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It’s nice we have the options but it really needs more content if it wants to give us various options like that. There is an ‘endless mode’ coming soon according to the in-game menu, but I’ve not heard anything about it recently. I imagine this will just be a case of picking a level and you just get an endless wave of enemies with no boss and no end-goal. Personally, I would like to see new variations on the enemies, new locations and more weapons rather than an endless mode.

Meet the annoying vampire who tried to ruin your day! Take him out and show him who’s boss!

There is replayability in regards to completing the game on more difficult settings, but that’s about it if you already managed to grab the 100% on your first playthrough. It is a good game to let people play to show off VR though as it does immerse you – especially in the first two levels with the bosses. However, with such a small amount of content, it’s hard to recommend this game over the bigger wave-based shooters I mentioned at the start of the review.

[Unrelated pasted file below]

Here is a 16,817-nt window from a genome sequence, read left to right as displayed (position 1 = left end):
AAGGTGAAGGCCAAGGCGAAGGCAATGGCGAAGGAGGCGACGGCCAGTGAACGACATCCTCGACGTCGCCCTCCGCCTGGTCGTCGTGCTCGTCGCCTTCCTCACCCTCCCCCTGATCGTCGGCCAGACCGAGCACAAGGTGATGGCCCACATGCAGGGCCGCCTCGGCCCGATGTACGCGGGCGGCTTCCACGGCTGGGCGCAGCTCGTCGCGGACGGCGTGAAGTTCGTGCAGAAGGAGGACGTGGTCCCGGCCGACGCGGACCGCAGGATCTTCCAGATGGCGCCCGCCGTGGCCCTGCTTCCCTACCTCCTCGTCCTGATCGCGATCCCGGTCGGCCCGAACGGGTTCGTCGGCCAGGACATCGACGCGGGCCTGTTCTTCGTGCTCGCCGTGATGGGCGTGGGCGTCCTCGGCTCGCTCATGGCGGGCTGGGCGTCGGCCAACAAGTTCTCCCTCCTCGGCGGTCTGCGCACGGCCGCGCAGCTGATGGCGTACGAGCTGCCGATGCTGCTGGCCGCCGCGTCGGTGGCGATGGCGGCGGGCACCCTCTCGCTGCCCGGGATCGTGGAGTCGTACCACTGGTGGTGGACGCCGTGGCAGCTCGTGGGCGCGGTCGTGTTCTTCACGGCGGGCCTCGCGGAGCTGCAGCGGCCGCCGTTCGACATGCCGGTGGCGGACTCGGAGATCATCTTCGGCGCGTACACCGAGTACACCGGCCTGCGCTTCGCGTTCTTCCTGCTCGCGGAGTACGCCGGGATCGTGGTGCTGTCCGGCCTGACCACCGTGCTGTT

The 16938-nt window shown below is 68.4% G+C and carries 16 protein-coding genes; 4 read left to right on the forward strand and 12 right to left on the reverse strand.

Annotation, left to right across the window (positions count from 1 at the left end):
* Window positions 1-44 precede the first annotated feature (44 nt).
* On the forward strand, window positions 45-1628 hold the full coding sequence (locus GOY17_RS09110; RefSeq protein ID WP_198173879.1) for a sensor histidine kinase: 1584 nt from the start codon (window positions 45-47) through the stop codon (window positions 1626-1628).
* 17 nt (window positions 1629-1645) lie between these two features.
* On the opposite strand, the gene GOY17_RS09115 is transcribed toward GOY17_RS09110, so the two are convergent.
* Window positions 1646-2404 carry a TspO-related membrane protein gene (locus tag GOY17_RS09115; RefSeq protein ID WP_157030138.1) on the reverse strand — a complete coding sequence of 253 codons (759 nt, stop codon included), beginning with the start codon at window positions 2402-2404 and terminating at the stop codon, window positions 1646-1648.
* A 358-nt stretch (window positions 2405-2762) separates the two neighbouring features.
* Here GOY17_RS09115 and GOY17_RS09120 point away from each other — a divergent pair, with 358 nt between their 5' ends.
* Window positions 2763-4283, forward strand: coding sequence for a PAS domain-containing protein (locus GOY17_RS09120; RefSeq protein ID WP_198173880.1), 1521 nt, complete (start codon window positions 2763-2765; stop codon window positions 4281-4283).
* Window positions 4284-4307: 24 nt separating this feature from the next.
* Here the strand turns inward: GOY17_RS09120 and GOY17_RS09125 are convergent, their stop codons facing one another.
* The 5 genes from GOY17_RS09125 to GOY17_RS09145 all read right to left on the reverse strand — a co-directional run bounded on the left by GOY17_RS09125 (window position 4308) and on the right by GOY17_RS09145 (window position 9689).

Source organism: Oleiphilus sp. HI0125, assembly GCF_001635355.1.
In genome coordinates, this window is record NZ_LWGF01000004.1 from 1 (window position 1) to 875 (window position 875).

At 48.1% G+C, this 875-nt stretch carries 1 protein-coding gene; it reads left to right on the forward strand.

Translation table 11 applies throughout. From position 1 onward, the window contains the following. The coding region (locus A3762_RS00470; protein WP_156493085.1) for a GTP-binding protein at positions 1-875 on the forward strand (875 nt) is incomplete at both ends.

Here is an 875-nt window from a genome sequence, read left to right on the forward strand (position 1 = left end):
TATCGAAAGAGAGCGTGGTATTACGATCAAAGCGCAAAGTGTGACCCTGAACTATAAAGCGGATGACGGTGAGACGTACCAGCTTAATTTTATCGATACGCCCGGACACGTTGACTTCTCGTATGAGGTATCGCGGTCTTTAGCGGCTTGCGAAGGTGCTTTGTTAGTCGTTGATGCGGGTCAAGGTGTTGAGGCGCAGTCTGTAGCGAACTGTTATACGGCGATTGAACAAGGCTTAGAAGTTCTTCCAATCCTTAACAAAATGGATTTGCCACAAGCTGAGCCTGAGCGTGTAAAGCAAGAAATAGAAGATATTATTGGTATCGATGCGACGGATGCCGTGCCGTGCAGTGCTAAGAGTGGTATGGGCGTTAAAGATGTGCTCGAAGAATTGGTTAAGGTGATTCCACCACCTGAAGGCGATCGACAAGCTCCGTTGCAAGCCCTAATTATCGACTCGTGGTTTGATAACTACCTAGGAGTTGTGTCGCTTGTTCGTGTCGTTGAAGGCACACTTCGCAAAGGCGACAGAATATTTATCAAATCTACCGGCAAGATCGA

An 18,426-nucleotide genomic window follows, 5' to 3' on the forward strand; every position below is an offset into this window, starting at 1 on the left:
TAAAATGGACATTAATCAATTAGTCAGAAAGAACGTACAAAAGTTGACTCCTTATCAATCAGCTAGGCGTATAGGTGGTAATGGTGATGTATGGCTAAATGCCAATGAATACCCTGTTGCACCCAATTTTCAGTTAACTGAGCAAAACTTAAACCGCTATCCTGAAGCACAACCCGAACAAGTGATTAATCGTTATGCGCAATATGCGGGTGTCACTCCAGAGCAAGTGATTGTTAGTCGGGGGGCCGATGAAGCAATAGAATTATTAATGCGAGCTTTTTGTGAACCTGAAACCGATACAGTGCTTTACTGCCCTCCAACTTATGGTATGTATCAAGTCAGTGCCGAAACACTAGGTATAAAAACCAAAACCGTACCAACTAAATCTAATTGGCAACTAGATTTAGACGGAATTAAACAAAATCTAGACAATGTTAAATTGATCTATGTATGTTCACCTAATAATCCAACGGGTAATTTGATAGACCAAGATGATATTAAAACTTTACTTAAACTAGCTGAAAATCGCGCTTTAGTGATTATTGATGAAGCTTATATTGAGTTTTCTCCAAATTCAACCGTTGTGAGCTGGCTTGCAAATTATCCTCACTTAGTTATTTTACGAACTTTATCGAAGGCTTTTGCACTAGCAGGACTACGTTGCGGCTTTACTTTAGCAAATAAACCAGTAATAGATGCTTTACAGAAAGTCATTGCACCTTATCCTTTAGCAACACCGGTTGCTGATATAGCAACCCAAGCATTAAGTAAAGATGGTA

Official Trailer:

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Final Conclusion:
I don’t hate Lunar Stone, I had a lot of fun playing it and I’ve still not jumped as much as I did when the skeleton was in my face! However, if you are looking for a game you can spend hours and hours on as you progress through various levels and unlock the trophies over a few hours based on unlockable criteria, then this isn’t for you. If you are looking for a nice, quick 100% on your PSN account and enjoy cheesy dialogue, decent enough combat mechanics and some really cool looking bosses, then pick this game up.

A copy of the game was kindly provided for review purposes

Lunar Stone: Origin of Blood

£9.49
6

Final Score

6.0/10

The Good:

  • The dynamic lighting is pretty cool, especially in the opening segment
  • The voice acting is comically 'so bad it's good'!
  • Great soundtrack for the action sequences, although the credits song is questionable
  • Solid gun mechanics, the sword is good but the enemies don't react correctly to being sliced up
  • Nice, easy 100% trophies

The Bad:

  • Lacking in content, you could have 100% within 20 minutes
  • Not much variety in terms of enemies + the boss turns up too soon
  • The bonus weapons you get upon completion are nice, but not as good as your base weapons
  • The dodge mechanic could cause pain if you go crazy with it